But still, as much as those movies from ’89 resonate for me personally, they don’t seem to evoke the same transcendent cultural nostalgia as do the early works of Spielberg & Lucas. Some will say that they’re just not as good as those older movies. A fair and arguable point, but every movie fan has rose-colored goggles for the films that first got him or her excited about cinema. Thankfully, I had big sisters who, like Abrams, were old enough to experience those Old School Spielberg movies first-hand on the big screen. When they were kids, home video was not an option, and online streaming was as sci-fi as a tricorder. If they wanted to see a movie a second, third or fourth time, they’d have to seek out the local second-run theater. When VCRs emerged, they thankfully educated me in the “Lucasberger” classics, but I still wish that I got to see those movies when they were new. The Big Screen mattered more then, and that is a vital part of why those movies are so beloved.

Back to “Super 8.” The screening I attended was at 8:15pm, on the movie’s third Saturday in theaters. It was projected on one of the multiplex’s mid-sized screens, and the place was packed, with many people struggling to find a seat after the lights went down. Interestingly, for a movie primarily concerning the plight of middle-schoolers, more than half of the audience members were in their forties. These are the same people who were awed by Spielberg as children. My guess is that they were all feeling nostalgia for those early days at the movies, when fantastic things emerged from summer night skies and your best friends were there to witness them with you.

Eventually, I did find my own band of “Super 8” kids at a summer filmmaking program when I was seventeen. And like the kids in the movie, we used monster make-up, fake blood, and stolen shots to make our own goofy visions. We had a lot of fun doing it, and many of us still do it today in one way or another. “Super 8” remembers what it is like to find your tribe, however unusual it might be, and how wonderful it feels. I hope all my movie freak friends go see it.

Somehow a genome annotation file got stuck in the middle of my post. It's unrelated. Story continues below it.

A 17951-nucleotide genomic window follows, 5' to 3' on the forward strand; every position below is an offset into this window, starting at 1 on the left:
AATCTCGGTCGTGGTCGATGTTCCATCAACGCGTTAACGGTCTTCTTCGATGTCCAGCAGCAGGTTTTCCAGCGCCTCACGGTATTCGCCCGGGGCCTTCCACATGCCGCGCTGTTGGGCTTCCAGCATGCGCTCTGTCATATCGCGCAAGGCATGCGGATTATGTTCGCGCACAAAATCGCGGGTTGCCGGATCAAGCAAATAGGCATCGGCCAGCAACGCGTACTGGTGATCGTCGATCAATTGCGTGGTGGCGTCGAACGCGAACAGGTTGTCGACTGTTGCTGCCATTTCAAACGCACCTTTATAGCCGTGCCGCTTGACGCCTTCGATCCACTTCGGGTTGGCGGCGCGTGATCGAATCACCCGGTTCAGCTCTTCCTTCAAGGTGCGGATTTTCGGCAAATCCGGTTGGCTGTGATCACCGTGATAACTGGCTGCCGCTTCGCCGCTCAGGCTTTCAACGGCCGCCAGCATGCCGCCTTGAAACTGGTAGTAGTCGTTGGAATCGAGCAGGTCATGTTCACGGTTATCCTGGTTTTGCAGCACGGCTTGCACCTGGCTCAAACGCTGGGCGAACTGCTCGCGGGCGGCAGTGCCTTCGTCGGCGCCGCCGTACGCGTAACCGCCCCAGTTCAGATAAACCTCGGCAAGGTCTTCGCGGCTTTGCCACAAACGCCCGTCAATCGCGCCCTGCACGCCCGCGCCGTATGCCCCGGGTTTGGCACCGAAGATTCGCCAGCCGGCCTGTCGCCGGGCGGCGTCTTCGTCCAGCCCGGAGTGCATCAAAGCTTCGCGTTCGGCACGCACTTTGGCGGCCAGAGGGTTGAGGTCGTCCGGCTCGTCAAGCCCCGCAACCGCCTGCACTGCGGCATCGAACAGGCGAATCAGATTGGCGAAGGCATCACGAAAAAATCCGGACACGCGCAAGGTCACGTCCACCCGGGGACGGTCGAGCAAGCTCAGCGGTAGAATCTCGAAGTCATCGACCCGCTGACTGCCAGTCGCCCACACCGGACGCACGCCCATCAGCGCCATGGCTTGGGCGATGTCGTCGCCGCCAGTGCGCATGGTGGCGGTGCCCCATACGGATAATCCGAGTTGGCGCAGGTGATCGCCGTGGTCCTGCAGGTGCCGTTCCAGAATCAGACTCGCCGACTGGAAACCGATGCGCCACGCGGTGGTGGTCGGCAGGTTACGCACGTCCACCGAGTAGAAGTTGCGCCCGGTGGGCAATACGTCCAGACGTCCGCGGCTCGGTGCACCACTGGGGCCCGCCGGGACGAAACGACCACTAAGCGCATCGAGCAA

Sunday, February 27, 2011


Here goes, my first attempt at live blogging. I'm not gonna bother with the red carpet crap... just the Oscarcast itself.

This year, it's personal. As an uncredited production assistant from the Cambridge shoot of "The Social Network," I am unashamedly rooting for myself. I've see seven of the ten Best Picture nominees. Many of them are very good, but my movie is better than all of them. My guess is that the boring old fuddy duddies of the Academy will give Best Picture to "The King's Speech." Whatever. My hunch is my boy Fincher will still squeeze by with Best Director.

If nothing else, we'll have the glorious goofiness of Franco as our co-host for the evening.

See you at 8e/5p.

8:38 pm - You can't lose with Franco in a bear suit.

8:40 - Morgan Freeman really needs to start having more fun with his soothing voice over persona.

8:43 - Franco missed a golden opportunity - he really should have come out with a bloody stump of an arm.

8:45 - Gone With The Wind Sucks. Scarlet O'Hara was a whiny, slave owning, gold-digging bitch.

8:49 - Art Directors shouldn't speak.

8:50 - YAY! WALLY PFISTER!!!!!

8:51 - It's official. This is the year of The Stammer.

8:55 - Kirk Douglas has gigantic earlobes. And he's still horny. He must really love his daughter-in-law.

9:00 - Poor Melissa Leo. She'll be the last person to see Kirk Douglas alive. And she'll have hefty fines from the FCC.

9:05 - Mila's Kunises are trying to escape from her dress. And that's okay.

9:09 - Yeah, yeah, Pixar rocks... snooze.

9:13 - Screenplays! Go Nolan and Sorkin!

9:14 - YAY!!!! I have officially worked on an Oscar Winning Movie!

9:18 - You know The King's Speech is a movie for old people when the writer can't find the microphone to give his Oscar speech.

9:24 - Leave Hugh alone!

9:25 - Franco in drag. It was just a matter of time.

9:32 - Yay! That's two Oscars for actors who successfully pulled off Massachusetts accents!

9:43 - Trent Reznor just won an Oscar!

9:51 - I'm glad I saw Inception at the Imax theater with vibrating seats.  That's Oscar-winning taint stimulation!

9:56 - "That's gross." I love you, Cate Blanchett.

9:59 - Colleen Atwood. Moley, moley, moley.

10:02 - Obama?

10:09 - Shut up, Adrien Brody. Stop making commercials.

10:12 - Short films = I gotta pee.

10:17 - I actually want to see the Facebook Autotune Musical. Go JT!

10:18 - Oprah's boobs are each bigger than her head.

10:27 - Billy Crystal should still be given the option to host.

10:32 - You rock, Downey.

10:35 - Yay! Even though they left me on the cutting room floor, congrats to Kirk Baxter and Angus Wall!

10:43 - Country Music's newest star... Gwyneth Paltrow? The fuck?

10:47 - Best acceptance speech - Randy Newman

10:52 - Ahhhh, the death montage featuring Celine Dion. Their hearts didn't go on.

10:56 - And the award for the hottest dead person goes to Lena Horne.

11:03 - Tom Hooper. Whatever. Your Mums got your movie for you.

11:14 - I'm getting some Winter's Bone for Jennifer Lawrence.

11:21 - Sandra, you've made some crappy movies, but I still love you.

11:23 - Waaaaaah! I'm the King of England. Waaaaaah!

11:25 - Franco would've given a way better speech.

11:33 - During the Best Picture montage, Dayna and Paul's cat decided to lick her vagina in front of the television. It kinda stole the king's thunder.

11:36 - The King's Speech. Whatevah.

11:38 - You know that you haven't won the crowd when a Best Picture winner has his speech cut off by the band.

11:39 - These kids didn't need to lip synch.

11:41 - Again, whatevah. 

Sunday, December 26, 2010